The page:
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Abstract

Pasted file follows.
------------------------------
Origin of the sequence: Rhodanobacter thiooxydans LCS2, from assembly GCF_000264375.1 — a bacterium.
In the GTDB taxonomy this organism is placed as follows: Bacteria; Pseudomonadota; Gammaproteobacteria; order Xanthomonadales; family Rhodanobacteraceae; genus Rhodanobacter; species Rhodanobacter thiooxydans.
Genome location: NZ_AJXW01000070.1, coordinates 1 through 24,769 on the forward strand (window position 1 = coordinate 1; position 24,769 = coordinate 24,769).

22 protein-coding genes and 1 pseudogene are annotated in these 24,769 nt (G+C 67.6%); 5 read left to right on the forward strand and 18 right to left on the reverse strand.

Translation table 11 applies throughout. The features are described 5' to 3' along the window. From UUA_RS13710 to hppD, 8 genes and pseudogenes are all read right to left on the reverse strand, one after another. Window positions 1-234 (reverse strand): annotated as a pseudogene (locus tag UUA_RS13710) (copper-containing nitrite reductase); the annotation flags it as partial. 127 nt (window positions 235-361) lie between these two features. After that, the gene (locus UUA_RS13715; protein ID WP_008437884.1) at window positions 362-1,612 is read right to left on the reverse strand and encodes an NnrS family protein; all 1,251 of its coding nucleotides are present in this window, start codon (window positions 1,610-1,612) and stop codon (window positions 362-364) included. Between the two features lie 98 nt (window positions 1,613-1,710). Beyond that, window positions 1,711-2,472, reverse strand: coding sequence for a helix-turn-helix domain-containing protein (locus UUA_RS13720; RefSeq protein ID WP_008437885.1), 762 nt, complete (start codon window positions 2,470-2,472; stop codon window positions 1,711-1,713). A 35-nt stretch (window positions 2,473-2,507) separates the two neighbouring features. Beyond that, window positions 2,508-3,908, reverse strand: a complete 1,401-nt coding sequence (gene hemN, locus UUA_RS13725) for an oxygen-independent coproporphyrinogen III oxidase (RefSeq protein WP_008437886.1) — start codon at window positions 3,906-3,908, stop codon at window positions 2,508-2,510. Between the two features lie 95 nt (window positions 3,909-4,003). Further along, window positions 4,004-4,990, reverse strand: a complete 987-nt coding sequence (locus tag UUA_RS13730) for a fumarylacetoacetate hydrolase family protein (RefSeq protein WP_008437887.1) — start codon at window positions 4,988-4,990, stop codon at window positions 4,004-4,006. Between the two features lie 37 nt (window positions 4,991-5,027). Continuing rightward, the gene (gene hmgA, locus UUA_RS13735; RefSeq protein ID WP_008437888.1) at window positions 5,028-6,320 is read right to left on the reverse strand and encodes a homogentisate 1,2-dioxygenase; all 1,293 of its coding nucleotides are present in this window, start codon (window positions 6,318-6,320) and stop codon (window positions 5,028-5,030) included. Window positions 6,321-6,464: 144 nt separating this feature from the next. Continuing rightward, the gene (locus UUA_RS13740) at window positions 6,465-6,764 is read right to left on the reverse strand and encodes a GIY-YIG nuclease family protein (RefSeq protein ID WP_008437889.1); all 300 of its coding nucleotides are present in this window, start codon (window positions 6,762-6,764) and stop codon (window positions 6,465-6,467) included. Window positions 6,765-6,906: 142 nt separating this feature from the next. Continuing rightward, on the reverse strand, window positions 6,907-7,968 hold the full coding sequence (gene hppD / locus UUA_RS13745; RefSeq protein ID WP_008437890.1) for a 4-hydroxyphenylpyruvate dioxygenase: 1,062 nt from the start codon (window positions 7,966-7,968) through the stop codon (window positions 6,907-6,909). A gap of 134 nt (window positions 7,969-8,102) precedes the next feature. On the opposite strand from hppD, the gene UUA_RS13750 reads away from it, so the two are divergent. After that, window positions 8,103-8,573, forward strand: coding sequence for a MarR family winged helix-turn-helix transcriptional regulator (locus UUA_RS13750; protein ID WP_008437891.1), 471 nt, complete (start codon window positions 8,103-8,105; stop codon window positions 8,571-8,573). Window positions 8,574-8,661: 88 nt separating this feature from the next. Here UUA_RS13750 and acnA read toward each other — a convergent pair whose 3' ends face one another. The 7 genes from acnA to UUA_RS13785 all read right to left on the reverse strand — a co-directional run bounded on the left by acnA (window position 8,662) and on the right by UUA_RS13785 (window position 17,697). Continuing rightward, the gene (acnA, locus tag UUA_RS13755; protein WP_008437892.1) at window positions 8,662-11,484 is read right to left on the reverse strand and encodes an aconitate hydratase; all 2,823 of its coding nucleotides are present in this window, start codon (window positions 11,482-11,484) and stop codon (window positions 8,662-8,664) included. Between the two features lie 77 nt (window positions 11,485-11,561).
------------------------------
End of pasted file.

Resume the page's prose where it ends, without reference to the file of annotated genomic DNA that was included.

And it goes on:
Problem-based learning (PBL) is an instructional strategy designed to foster student engagement. This study examined the effectiveness of PBL to actively engage students in a basic public speaking course. An adapted version of the National Survey of Student Engagement (NSSE) was administered to students in 47 sections of the public speaking course at a medium-sized midwestern university. Students in the PBL-enhanced sections were significantly more engaged (µ = 33.6) than those in the conventionally taught sections (µ = 32.2). Further analysis examined three variables embedded in the survey: a cooperative learning variable, a cognitive level variable, and a personal skills variable. A multivariate analysis of the three variables revealed significant differences between the PBL-enhanced and conventionally taught section students with relation to cooperative learning, p < .01. No significant difference in cognitive level or personal skill development was revealed between the PBL-enhanced and conventionally taught courses, although the PBL means were slightly higher.